We go together.
I discovered Marchewka z Groszkiem (Carrots & Peas) with thanks to Lonely Planet, whose Budget Guide to Europe currently takes up a full 10% of my luggage allowance. For this meal alone, I’d say the extra weight was worth it – they certainly did their research.
Situated almost 3km from my hostel (north west of Old Town), it’s quite a hefty walk, but conveniently placed near Wawel Castle – so I planned my visit with this in mind. The walk allowed me to work up an appetite, which I was later grateful for; the menu at Marchewka z Groszkiem is so full of traditional Polish dishes I had difficulty choosing just one to pick. Two courses on a 30C day can be a struggle, but with food this tempting, I’ll always find room.
I started with zurek, a fermented soup with egg and sausage. Salty and slightly sour, it’s everything you expect from a Polish dish – hearty, nutritious and packed with flavour. Easily the best soup I’ve tasted this year, zurek was exactly the antidote I needed for the chest infection I’ve been failing to stave off, and I’ll definitely be hunting down the recipe to make en masse for any poorly friends back home.
Potato pancakes with pork stew made up my main course, accompanied with carrots and peas (well, you can’t go to a restaurant called that and not try them, right?). To my surprise, they arrived in a separate bowl stewing in a liquid that looked suspiciously like the water present in canned vegetables. Still, the baby carrots were succulent, but the peas less so, and the ‘soup’ (for lack of a better word) probably should have been drained off – it didn’t add anything to the dish. Disappointing, considering the restaurant’s name references them so strongly. However, this is the last of my complaints. I bite into the potato pancakes to find they are wonderfully fluffy – falling somewhere between really great quality hash browns in texture and deep fried Irish potato cakes in flavour. They’re immensely tasty, and are complimented perfectly by the pork stew gravy, which is slightly sweet with a somewhat fruity tanginess. The pork is soft and chewy and the mushrooms crunchy and bursting with stock. I wash my meal down with a glass of pink lemonade that has just the right level of grapefruit sourness.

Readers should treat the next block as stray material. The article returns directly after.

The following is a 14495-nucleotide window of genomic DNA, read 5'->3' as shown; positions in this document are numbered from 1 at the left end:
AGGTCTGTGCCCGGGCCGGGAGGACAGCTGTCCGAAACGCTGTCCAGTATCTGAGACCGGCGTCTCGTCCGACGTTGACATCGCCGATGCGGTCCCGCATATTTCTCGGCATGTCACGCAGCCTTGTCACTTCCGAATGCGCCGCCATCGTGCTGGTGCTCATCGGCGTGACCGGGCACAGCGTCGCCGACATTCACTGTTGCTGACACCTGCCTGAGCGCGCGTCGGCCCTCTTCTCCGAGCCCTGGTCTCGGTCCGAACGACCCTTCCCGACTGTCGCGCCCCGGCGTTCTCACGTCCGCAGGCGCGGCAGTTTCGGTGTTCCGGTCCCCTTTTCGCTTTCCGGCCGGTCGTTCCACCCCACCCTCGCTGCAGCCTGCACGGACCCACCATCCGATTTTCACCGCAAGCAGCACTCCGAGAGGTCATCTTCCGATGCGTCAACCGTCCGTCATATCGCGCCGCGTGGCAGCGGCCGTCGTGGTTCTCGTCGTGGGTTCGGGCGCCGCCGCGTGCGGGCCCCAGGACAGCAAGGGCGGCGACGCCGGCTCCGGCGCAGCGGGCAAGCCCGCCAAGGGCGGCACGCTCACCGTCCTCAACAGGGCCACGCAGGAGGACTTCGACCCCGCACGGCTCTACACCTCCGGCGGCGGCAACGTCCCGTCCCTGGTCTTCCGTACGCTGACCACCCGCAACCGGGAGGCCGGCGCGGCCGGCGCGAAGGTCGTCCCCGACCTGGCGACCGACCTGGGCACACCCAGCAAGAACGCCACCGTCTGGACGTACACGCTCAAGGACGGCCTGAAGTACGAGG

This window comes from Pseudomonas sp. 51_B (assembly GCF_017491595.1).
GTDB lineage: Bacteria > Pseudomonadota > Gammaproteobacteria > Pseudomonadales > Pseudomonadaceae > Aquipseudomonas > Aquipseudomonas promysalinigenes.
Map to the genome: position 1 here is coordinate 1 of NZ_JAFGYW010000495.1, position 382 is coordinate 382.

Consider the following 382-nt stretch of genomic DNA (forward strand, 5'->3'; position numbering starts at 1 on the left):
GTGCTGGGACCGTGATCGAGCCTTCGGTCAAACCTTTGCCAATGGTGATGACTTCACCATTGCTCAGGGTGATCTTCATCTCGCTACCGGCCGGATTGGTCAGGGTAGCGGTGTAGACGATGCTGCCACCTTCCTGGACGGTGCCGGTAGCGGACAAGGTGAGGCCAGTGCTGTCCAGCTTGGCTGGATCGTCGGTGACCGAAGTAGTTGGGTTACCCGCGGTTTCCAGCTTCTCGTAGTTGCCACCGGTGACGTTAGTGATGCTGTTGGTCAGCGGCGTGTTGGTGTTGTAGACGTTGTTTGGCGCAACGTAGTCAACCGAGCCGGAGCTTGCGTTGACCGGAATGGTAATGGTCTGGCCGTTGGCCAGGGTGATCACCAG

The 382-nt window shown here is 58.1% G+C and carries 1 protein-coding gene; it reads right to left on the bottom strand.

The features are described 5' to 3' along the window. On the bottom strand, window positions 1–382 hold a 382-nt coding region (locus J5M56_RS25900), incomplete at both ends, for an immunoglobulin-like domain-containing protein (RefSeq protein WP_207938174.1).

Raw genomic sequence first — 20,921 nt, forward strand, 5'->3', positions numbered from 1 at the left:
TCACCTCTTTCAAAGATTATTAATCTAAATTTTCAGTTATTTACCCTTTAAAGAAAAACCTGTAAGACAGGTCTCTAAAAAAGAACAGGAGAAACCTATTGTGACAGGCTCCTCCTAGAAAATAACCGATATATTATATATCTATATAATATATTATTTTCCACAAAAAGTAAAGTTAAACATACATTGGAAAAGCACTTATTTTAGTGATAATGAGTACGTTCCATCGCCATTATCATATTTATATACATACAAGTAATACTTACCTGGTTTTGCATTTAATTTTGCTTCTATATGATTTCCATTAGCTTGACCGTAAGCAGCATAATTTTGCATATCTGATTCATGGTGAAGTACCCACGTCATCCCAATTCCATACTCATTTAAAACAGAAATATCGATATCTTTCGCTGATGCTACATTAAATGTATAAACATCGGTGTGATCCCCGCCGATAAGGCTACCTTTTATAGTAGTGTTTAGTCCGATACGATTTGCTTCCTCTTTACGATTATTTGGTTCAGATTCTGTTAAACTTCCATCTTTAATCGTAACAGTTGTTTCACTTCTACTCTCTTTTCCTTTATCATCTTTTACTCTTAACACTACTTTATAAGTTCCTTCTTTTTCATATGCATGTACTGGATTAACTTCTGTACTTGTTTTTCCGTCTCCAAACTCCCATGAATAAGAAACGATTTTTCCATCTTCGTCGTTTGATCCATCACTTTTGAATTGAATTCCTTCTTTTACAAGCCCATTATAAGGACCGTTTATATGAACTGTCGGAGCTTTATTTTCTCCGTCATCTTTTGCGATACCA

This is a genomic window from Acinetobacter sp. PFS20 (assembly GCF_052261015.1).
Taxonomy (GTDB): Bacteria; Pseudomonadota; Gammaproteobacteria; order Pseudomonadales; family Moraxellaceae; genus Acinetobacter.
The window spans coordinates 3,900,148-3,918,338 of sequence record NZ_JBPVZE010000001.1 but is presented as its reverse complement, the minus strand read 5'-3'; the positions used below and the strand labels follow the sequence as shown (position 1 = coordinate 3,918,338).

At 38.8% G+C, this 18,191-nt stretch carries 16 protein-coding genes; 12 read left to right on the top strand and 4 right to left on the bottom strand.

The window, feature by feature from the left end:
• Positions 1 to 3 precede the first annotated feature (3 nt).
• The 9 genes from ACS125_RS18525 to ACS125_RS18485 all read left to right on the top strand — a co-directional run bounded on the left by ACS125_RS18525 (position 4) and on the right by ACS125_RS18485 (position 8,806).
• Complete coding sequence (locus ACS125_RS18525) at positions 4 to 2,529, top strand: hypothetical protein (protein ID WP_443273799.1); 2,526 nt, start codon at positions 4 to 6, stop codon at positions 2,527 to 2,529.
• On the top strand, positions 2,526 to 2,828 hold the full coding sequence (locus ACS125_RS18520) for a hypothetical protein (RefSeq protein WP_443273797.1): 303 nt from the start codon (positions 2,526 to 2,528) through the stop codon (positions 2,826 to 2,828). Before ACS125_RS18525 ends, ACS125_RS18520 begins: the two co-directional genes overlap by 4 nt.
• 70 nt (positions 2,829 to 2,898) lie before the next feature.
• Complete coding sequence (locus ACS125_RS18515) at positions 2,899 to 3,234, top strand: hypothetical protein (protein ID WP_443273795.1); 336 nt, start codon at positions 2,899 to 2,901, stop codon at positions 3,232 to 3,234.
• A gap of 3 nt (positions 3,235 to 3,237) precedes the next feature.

As for the setting, the back room where I’m sat is dimly lit, but while there’s adequate daylight from the front door and back window when I visit at 5pm, I can’t help but worry it may be a little too dark later on in the evening. There are doilies placed on every table, adding to the traditionally Polish atmosphere. Music is lively but not at all loud, waiting staff friendly and helpful, and the toilets are clean – even if there is only one of them. Best of all, though, is the price – the entire two course meal only set me back about £8 (including tip).
Would I recommend Marchewka z Groszkiem? Absolutely. Just think twice before ordering the carrots and peas.